San Rocco (Rocco in Italian) is known as the patron saint of the sick. His body is encased in a glass tomb within the Church of San Rocco, which is adjacent to the Scuola Grande (Grand School) San Rocco. The ancient school houses Tintoretto’s masterpieces including the Annunciation in the lower hall.
Here Tintoretto (1518-1594), one of Venice most renowned artists, was under contract for all of his paintings. The locations of these within the Church of St. Roch remain in their original places. The bold exterior of the Scuola Grande di San Rocco introduces itself nicely to the grandeur and beauty inside the building.
Venice’s Sistine Chapel
Often referred to as Venice’s “Sistine Chapel,” The Scuola Grande di San Rocco is covered from floor-to- ceiling with gorgeous Renaissance paintings. In the early-to-mid 1500s, the Confraternity of Saint Roch (founded in 1478) transferred here after the grand building was finished (built from 1517 to 1560). One of the most pronounced and enchanted Venice buildings of its time, the Scuola has been operating in one mode or another ever since then.
Although guests should be forewarned that this building is not climate-controlled, it is tourist-friendly in its ease in which to visit due to being off the beaten path and not crowded with visitors. Upon entering the Scuola Grande di San Rocco, visitors should acquire a hand mirror in order to see the frescoes atop the ceilings without straining one’s neck. The audio tour (which actually starts on the top floor) is also highly recommended and can even make this an astonishing and educational hour-long (or so) family event.
Revealing Details about Saint Roch
To reveal some details about Saint Roch (Rocco in Italian), for which this Scuola (Italian for school) was named, he was born into a very wealthy French family but opted to remain anonymous as he discarded his riches, living in poverty amidst the poor for whom he assisted to help cure those ailing with the plague. Amazingly, Saint Rocco also contracted the plague but he miraculously recovered.
When he was 20, Saint Rocco’s wealthy parents died and so he endowed the majority of his inheritance to the poor. Moving along to five years before his death, Saint Rocco (or Roch), who was completely and purposely unrecognized, was thrown in jail by his own uncle, believed to be a spy. There he died in 1327 and, in 1485, the Confraternity of San Rocco received his body.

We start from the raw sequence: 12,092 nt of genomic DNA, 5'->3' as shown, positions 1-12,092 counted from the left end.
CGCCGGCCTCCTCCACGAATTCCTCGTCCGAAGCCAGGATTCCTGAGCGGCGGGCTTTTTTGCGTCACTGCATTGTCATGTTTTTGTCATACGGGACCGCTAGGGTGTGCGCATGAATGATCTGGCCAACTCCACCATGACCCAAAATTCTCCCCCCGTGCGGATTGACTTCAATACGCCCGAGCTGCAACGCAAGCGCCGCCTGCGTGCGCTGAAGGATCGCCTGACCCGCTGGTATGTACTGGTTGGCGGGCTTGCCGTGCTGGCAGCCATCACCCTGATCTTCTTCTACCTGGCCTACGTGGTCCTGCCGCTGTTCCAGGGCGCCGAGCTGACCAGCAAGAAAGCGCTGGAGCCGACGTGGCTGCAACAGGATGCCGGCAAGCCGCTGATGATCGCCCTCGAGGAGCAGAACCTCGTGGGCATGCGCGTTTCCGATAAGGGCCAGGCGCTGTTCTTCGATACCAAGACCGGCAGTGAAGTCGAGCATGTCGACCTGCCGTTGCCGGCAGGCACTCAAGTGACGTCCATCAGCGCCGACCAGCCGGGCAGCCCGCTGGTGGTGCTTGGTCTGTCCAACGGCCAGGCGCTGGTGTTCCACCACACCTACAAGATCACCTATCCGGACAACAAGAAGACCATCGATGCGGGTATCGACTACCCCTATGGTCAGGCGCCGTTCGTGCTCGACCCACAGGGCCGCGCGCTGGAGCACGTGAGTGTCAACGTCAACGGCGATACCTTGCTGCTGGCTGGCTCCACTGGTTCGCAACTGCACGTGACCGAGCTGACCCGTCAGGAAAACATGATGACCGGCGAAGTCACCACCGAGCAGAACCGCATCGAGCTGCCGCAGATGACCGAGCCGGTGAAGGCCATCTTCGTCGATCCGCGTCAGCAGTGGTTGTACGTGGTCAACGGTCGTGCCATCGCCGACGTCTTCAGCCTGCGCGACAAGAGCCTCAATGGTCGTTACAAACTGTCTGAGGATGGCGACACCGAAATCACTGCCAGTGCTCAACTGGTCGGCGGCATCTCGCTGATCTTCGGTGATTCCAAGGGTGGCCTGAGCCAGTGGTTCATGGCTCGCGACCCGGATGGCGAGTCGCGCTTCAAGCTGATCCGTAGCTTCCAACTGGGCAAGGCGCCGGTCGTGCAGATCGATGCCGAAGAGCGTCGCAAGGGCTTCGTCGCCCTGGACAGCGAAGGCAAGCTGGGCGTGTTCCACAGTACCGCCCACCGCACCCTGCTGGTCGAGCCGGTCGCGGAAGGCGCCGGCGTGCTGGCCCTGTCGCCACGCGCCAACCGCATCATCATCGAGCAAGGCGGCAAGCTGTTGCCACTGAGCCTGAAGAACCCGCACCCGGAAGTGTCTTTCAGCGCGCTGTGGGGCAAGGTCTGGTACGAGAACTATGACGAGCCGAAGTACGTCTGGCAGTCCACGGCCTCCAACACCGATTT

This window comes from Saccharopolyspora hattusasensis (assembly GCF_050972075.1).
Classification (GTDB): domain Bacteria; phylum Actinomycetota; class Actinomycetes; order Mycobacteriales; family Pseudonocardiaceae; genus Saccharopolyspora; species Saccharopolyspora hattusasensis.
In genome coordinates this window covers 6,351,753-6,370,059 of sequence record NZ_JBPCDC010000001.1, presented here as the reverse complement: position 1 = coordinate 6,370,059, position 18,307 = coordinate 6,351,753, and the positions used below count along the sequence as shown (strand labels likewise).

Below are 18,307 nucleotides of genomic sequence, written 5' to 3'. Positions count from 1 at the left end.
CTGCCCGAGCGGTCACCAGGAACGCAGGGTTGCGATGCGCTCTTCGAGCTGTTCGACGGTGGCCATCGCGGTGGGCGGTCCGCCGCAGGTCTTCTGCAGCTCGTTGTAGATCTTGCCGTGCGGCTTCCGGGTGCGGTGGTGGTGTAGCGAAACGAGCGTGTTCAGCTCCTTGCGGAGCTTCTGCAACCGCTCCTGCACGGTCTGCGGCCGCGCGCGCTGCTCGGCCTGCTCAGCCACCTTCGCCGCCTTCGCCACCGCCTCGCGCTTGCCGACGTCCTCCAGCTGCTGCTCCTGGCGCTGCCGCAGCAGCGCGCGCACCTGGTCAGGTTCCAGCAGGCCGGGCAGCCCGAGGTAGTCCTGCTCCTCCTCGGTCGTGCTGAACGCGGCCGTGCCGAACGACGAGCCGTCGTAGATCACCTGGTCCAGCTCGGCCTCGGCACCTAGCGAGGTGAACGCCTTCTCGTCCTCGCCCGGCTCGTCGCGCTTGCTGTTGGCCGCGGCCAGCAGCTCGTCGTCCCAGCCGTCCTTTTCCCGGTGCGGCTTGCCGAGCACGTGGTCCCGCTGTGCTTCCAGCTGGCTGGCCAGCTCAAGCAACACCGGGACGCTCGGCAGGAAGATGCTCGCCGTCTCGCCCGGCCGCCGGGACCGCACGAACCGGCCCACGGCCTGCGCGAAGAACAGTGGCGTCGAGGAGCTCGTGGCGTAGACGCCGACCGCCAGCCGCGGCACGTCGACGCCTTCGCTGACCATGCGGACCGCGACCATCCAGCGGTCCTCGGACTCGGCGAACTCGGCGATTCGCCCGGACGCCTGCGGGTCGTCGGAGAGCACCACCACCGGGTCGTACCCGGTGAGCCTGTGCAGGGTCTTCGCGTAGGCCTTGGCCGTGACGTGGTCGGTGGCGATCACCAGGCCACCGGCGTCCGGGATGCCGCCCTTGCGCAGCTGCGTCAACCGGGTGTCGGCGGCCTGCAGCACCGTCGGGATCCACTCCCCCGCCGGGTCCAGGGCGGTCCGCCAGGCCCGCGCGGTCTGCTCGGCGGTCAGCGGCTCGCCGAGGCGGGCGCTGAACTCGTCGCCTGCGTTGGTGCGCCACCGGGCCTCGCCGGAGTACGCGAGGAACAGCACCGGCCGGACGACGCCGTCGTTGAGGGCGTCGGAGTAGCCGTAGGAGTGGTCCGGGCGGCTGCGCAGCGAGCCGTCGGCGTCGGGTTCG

Prayer to Saint Rocco
O Great St. Rocco, deliver us, we beseech you, from contagious diseases, and the contagion of sin. Obtain, for us, a purity of heart which will assist us to make good use of health, and to bear sufferings with patience. Teach us to follow your example in the practice of penance and charity, so that we may, one day enjoy the happiness of being with Christ, Our Savior, in Heaven. Amen.
Tintoretto Captured Worldwide Struggles in His Art
Some of the paintings contained within Scuola Grande di San Rocco are deliberate in that they signify the struggles of common Venetians at that time. Witness Tintoretto’s Moses Striking Water from the Rock, The Brazen Serpent, and The Fall of Manna as they represent three modes of suffering—thirst, disease and hunger—that San Rocco and his brotherhood dedicated their lives to combatting. Legendary Renaissance artists Tiepolo, Strozzi and Giorgione also have paintings within the Scuola.
In combining the rich history of Venetian art and the religion of Venice –the marriage for which is gloriously displayed time and time again throughout the city of Venice—Tintoretto finished over 50 paintings for this church and confraternity during his lifetime. Some of his other masterpieces feature various depictions of the Virgin Mary, Christ, and the life of Saint Rocco.
Tintoretto’s artworks are also located within Doge’s Palace and L’Accademia in Venice, but the Scuola Grande di San Rocco was the first and main home for Tintoretto’s masterworks. To be certain, the Scuola proudly houses the majority of Tintoretto’s works to this day.
“The Crucifixion” by Tintoretto
The second floor of the Scuola showcases Tintoretto’s paintings of man’s fall and redemption with New Testament pieces painted on the walls and Old Testament paintings on the ceilings. Tintoretto’s room-sized masterpiece of The Crucifixion is off the main hall on the first floor, in the Sala dell’Albergo side chamber. Life-sized and mesmerizing, it captures Tintoretto at his best depicting in its entirety the activity, sorrow and suffering that surrounded the crucifixion.
Other Tintoretto paintings in the Scuola include The Annunciation and The Epiphany. The adjacent church of San Rocco houses paintings by Tintoretto as well. Best of all, the church is free to visit!